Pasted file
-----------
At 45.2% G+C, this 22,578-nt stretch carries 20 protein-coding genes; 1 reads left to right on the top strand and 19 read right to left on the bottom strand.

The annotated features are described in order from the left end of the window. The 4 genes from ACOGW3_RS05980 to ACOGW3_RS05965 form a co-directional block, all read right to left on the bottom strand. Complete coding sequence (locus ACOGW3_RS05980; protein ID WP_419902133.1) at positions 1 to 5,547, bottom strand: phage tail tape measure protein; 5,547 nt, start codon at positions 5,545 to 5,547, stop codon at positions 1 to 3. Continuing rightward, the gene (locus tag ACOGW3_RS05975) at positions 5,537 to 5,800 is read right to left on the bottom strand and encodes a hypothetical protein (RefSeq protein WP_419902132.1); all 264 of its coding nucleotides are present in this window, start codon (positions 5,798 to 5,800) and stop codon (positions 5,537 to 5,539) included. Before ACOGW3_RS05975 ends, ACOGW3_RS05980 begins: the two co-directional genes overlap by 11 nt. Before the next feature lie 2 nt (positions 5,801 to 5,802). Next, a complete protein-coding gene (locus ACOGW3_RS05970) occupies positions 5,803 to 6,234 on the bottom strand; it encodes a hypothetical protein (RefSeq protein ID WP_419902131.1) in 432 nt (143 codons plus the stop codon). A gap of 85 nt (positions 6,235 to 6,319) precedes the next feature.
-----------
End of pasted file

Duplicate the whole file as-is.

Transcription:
At 45.2% G+C, this 22,578-nt stretch carries 20 protein-coding genes; 1 reads left to right on the top strand and 19 read right to left on the bottom strand.

The annotated features are described in order from the left end of the window. The 4 genes from ACOGW3_RS05980 to ACOGW3_RS05965 form a co-directional block, all read right to left on the bottom strand. Complete coding sequence (locus ACOGW3_RS05980; protein ID WP_419902133.1) at positions 1 to 5,547, bottom strand: phage tail tape measure protein; 5,547 nt, start codon at positions 5,545 to 5,547, stop codon at positions 1 to 3. Continuing rightward, the gene (locus tag ACOGW3_RS05975) at positions 5,537 to 5,800 is read right to left on the bottom strand and encodes a hypothetical protein (RefSeq protein WP_419902132.1); all 264 of its coding nucleotides are present in this window, start codon (positions 5,798 to 5,800) and stop codon (positions 5,537 to 5,539) included. Before ACOGW3_RS05975 ends, ACOGW3_RS05980 begins: the two co-directional genes overlap by 11 nt. Before the next feature lie 2 nt (positions 5,801 to 5,802). Next, a complete protein-coding gene (locus ACOGW3_RS05970) occupies positions 5,803 to 6,234 on the bottom strand; it encodes a hypothetical protein (RefSeq protein ID WP_419902131.1) in 432 nt (143 codons plus the stop codon). A gap of 85 nt (positions 6,235 to 6,319) precedes the next feature.